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The job of a store coordinator can vary widely depending on where you work. For the most part, store coordinators tend to work in retail, warehouse and design settings. Every employer is going to require slightly different duties from its store coordinators, but in general, they'll be responsible for things such as managing inventory, designing displays and ordering necessary stock. This may require strong computer skills, attention to detail, basic math skills and sometimes, strong visual design skills as well.
In a retail setting, a big part of a store coordinator's job is to monitor the inventory that's on the shelves and in the stock rooms. She may manage inventory sheets or computer tracking systems to keep track of the items in the store and what needs to be ordered. The store coordinator may also order new merchandise and check deliveries to ensure everything that was ordered is actually part of orders received. She may also produce regular sales reports and deliver them to the store manager.
When a store coordinator works in a retail setting, he may handle retail service duties, depending on the size of the store. For example, in a small store, the store coordinator may run the cash register and interact with customers. Since he has the coordinator title instead of the "manager" title, he may not be the one to schedule employees, but he may help check employees in and out and oversee their activities, as well as open and close the store in the manager's absence.
Managing and Creating Displays
In some instances, the store coordinator is also the "display coordinator" responsible for keeping the store looking good and ensuring products are in positions that make them the most visually appealing. The store coordinator may design displays and put them up herself; or if she works remotely from a corporate office, she may leave instructions for the retail manager and staff to set up displays on their own. The coordinator may also plan promotions and ensure specialty items are in place for holidays or other special times of the year.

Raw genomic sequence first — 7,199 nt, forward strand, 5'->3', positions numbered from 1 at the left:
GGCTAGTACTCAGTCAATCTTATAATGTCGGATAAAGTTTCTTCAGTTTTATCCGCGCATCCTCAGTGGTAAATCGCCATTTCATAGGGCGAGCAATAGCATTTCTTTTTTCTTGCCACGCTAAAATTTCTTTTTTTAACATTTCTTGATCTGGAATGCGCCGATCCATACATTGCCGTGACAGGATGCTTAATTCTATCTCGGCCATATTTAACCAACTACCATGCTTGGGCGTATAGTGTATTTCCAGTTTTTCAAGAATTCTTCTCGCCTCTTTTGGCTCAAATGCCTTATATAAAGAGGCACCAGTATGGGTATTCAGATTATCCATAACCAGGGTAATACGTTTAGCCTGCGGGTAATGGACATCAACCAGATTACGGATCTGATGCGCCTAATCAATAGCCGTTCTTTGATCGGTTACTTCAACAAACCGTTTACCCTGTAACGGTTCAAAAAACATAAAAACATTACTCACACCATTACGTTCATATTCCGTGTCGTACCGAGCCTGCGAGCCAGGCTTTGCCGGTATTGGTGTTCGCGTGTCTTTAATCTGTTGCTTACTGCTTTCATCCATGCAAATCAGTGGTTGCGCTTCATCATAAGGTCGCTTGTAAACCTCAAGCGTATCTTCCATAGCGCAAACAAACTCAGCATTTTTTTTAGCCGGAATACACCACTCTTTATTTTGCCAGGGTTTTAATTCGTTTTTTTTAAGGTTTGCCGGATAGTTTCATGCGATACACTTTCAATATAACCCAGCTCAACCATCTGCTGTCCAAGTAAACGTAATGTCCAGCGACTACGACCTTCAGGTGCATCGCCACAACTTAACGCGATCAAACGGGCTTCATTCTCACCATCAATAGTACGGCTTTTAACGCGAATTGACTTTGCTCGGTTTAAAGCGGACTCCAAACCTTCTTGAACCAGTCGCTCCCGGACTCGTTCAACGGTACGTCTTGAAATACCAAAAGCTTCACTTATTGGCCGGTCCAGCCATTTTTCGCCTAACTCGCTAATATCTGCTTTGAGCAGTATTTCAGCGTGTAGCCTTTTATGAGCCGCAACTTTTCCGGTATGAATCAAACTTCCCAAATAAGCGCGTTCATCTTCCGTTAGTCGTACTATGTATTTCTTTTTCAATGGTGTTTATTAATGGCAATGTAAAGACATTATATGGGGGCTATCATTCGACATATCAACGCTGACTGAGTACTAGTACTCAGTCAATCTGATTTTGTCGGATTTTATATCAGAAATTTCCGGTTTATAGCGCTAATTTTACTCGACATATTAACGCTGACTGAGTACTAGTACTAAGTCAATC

In some cases, the "store" is not a retail location at all, but instead, a warehouse or other facility in which "stores" of supplies or merchandise are kept. When that's the case, the store coordinator may have similar inventory management and ordering duties as he would in a retail setting, but he'll be monitoring the inflow and outflow of items as they arrive at the location, are stored there and then are shipped to other parts of the enterprise. As he would in a retail setting, the store coordinator will ensure that everything received is in good condition and that the right amount of inventory arrives. He'll also keep detailed records and may help design the layout of the storage area for maximum efficiency.
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